Amazon launches online pharmacy; FDA authorizes first self-test home kit for Covid-19

Amazon launches online pharmacy; FDA authorizes first self-test home kit for Covid-19

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By Team PharmaCompass

2020-11-19View: 37614

Amazon launches online pharmacy; FDA authorizes first self-test home kit for Covid-19

This week, Phispers brings you some good news on vaccines for Covid-19. While Pfizer and BioNTech said their candidate shows 95% efficacy, Moderna has claimed 94.5 % efficacy of its shot. In other vaccine-related news, US infectious disease expert, Anthony Fauci stressed on the need for equitable access to vaccines, and J&J’s Covid vaccine moved into phase 3 trials. Furthermore, the first self-test home kit for Covid — Lucira — was granted an EUA by the FDA.

In non-Covid news, Amazon finally announced its entry into the online pharmacy space in the US. French regulator ANSM was indicted for ‘manslaughter by negligence’ in a probe into Sanofi’s epilepsy drug. The French drugmaker faced another setback to its drug pipeline as the FDA rejected sutimlimab, a rare-disease drug it had picked up through its US$ 11.6 billion acquisition of Bioverativ In Canada, drugmakers are offering the government US$ 761 million to scrap some drug pricing rules that come into effect on January 1, 2021.


Pfizer and BioNTech to apply for FDA’s EUA as results show 95% efficacy

On Wednesday, Pfizer and BioNTech announced that the efficacy portion of their Covid-19 vaccine trial has been completed, and shows that the vaccine prevents 95 percent of cases of the disease.

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The companies said they plan to submit to the US Food and Drug Administration (FDA) for an emergency use authorization (EUA) “within days.” They will also submit to regulatory agencies around the globe.

The results come a week after Pfizer and BioNTech said an analysis showed the vaccine reduced infections by more than 90 percent. Pfizer said no serious safety concerns related to the vaccine were reported in its study, which included 43,661 volunteers.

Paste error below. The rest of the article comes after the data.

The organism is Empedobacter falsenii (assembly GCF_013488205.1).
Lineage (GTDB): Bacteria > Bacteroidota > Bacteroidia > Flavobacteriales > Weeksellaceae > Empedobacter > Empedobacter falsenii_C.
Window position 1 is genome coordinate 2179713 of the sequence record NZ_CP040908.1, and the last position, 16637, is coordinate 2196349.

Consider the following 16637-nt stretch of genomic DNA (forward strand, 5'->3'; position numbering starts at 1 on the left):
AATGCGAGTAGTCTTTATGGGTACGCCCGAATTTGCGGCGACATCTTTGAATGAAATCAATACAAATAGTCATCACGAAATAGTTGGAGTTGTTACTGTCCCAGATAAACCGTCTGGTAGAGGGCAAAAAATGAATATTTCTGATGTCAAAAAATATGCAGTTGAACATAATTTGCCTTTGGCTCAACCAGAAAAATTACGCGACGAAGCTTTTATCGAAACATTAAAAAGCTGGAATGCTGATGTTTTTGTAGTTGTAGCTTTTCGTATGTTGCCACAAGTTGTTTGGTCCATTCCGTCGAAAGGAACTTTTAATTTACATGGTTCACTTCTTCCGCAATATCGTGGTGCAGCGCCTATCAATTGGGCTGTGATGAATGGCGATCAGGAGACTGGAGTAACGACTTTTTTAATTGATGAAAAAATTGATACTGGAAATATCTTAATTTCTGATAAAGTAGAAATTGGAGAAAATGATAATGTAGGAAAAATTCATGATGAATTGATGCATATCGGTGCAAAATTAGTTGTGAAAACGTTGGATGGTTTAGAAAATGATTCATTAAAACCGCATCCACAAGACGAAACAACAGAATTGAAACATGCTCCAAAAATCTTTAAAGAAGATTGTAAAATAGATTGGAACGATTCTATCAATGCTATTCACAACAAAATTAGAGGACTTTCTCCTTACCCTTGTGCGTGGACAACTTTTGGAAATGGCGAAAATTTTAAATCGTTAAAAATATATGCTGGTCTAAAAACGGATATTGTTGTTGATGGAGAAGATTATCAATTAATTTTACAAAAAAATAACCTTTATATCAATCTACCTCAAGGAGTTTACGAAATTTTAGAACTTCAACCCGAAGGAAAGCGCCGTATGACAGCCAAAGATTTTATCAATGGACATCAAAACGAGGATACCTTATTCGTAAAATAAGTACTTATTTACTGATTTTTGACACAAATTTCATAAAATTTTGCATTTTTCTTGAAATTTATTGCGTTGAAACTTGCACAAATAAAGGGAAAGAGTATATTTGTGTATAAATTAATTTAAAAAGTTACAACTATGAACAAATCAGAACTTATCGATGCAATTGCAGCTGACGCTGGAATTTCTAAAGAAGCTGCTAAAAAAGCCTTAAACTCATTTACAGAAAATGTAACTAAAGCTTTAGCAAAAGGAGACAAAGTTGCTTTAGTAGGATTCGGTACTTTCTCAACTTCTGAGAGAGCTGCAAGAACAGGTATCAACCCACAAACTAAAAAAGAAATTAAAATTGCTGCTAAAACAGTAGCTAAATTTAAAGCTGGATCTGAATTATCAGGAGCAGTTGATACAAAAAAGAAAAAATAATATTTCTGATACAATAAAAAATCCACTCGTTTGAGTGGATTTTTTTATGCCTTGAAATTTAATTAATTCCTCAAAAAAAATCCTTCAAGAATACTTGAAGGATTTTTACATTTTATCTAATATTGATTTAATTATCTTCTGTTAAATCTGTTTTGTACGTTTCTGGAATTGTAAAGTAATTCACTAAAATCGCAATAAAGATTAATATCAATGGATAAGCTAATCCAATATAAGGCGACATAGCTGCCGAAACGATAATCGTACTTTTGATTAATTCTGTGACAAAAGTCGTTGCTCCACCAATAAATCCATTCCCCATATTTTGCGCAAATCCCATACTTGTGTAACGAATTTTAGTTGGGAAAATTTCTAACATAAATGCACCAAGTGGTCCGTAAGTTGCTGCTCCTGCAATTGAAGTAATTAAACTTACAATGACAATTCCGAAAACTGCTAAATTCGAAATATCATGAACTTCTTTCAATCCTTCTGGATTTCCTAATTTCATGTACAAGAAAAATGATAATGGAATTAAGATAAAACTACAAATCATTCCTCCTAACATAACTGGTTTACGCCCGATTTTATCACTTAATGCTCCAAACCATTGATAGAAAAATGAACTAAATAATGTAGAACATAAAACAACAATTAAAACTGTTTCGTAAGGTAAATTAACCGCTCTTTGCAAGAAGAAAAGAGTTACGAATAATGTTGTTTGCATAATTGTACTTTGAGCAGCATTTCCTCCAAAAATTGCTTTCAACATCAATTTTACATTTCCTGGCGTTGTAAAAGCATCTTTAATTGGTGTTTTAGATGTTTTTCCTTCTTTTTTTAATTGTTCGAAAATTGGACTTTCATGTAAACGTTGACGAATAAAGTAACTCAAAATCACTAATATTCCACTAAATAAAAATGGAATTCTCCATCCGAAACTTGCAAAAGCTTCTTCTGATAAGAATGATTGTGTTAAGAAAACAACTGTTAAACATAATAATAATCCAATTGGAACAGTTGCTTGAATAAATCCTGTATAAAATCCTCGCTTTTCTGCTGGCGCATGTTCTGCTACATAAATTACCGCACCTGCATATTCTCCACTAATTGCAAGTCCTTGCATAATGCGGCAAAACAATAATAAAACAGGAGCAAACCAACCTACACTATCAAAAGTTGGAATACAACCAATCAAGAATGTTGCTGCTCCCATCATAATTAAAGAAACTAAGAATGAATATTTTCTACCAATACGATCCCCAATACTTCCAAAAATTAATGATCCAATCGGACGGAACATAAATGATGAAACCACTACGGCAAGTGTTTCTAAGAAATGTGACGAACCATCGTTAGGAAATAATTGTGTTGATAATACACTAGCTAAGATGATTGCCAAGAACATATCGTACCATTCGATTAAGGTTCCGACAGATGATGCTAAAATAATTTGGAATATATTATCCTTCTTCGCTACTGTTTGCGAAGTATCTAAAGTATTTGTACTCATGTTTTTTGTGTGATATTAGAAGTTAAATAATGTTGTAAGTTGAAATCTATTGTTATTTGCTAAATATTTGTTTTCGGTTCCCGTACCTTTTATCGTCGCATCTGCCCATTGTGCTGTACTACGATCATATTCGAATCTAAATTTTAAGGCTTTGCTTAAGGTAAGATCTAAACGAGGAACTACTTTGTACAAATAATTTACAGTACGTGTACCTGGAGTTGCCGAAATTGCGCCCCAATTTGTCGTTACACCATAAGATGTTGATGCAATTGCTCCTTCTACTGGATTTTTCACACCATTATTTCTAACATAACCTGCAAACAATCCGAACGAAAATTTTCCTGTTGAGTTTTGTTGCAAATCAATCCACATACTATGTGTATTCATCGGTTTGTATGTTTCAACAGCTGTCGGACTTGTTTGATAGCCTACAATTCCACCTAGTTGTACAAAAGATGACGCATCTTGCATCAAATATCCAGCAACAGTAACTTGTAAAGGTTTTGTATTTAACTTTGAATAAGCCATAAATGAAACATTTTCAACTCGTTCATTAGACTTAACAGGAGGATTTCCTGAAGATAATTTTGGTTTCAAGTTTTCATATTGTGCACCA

Meanwhile, Pfizer is also weighing several options for an improved vaccine, including a powder format. The first-generation form must be stored frozen at -94°Fahrenheit, mandating the need for cold-storage. “For the Covid-19 disease, I think we’ll roll out next year a vaccine in powder format,” Pfizer’s chief scientist, Mikael Dolsten, said. While Dolsten didn’t specify the storage temperature requirements for a powder-form vaccine, the second-generation version “could be just for refrigeration”.


Amazon enters online pharmacy space in the US

Since it acquired PillPack for US$ 750 million in 2018, Amazon has been quietly building on its plans to enter the online pharmacy space. This week, it finally announced its entry, sending the stocks of online pharmacies like CVS Health Corp, Walgreens and Rite Aid into a tailspin.

That’s because Amazon’s online store is much larger, with millions of loyal shoppers who are already buying various products online. The company said its online pharmacy will offer commonly prescribed medications in the US. Shoppers have to set up a profile on Amazon’s website, where doctors’ prescriptions need to be posted. It won’t ship high-risk medications, like opioids.

Amazon Pharmacy will also accept most forms of insurance.


Moderna claims 94.5% efficacy of its vaccine candidate; longer shelf life at refrigerated temperatures

Moderna has said its vaccine candidate against Covid-19 — mRNA-1273 —met the statistical criteria pre-specified in the study protocol for efficacy, with a vaccine efficacy of 94.5 percent.

This study, known as the COVE study, enrolled more than 30,000 participants in the US and is being conducted in collaboration with the National Institute of Allergy and Infectious Diseases (NIAID), a part of the National Institute of Health (NIH), and the Biomedical Advanced Research and Development Authority (BARDA).

Moderna intends to submit for an Emergency Use Authorization (EUA) with the US Food and Drug Administration (FDA) in the coming weeks. The company remains on track to manufacture 500 million to 1 billion doses globally in 2021. 

Moderna also announced new data showing that mRNA-1273 remains stable at 2° to 8°C (36° to 46°F), the temperature of a standard home or medical refrigerator, for 30 days. Moreover, mRNA-1273 remains stable at -20°C (-4°F) for up to six months, at refrigerated conditions for up to 30 days and at room temperature for up to 12 hours. This facet of the vaccine gives it an edge over Pfizer’s vaccine that requires a deep freezer for storage and transportation. Such infrastructure is expensive, and beyond the reach of several poor nations.